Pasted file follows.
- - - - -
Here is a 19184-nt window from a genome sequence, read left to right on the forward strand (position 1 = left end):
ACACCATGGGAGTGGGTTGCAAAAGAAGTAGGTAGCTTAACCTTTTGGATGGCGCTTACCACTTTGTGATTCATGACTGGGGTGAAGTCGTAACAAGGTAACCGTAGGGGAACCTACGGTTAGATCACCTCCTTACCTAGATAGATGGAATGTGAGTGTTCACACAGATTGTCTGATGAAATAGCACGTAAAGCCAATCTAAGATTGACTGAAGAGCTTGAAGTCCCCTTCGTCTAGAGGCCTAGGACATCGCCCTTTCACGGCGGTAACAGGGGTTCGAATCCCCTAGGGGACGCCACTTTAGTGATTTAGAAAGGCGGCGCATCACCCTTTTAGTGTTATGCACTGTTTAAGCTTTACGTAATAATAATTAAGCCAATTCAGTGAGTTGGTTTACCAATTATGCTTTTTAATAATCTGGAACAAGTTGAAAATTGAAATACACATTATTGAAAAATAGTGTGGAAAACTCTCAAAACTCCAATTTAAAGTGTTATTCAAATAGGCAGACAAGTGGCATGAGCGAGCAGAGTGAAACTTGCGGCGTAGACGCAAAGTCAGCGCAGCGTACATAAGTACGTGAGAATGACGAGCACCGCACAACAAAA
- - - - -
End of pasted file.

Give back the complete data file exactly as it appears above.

Here is a 19184-nt window from a genome sequence, read left to right on the forward strand (position 1 = left end):
ACACCATGGGAGTGGGTTGCAAAAGAAGTAGGTAGCTTAACCTTTTGGATGGCGCTTACCACTTTGTGATTCATGACTGGGGTGAAGTCGTAACAAGGTAACCGTAGGGGAACCTACGGTTAGATCACCTCCTTACCTAGATAGATGGAATGTGAGTGTTCACACAGATTGTCTGATGAAATAGCACGTAAAGCCAATCTAAGATTGACTGAAGAGCTTGAAGTCCCCTTCGTCTAGAGGCCTAGGACATCGCCCTTTCACGGCGGTAACAGGGGTTCGAATCCCCTAGGGGACGCCACTTTAGTGATTTAGAAAGGCGGCGCATCACCCTTTTAGTGTTATGCACTGTTTAAGCTTTACGTAATAATAATTAAGCCAATTCAGTGAGTTGGTTTACCAATTATGCTTTTTAATAATCTGGAACAAGTTGAAAATTGAAATACACATTATTGAAAAATAGTGTGGAAAACTCTCAAAACTCCAATTTAAAGTGTTATTCAAATAGGCAGACAAGTGGCATGAGCGAGCAGAGTGAAACTTGCGGCGTAGACGCAAAGTCAGCGCAGCGTACATAAGTACGTGAGAATGACGAGCACCGCACAACAAAA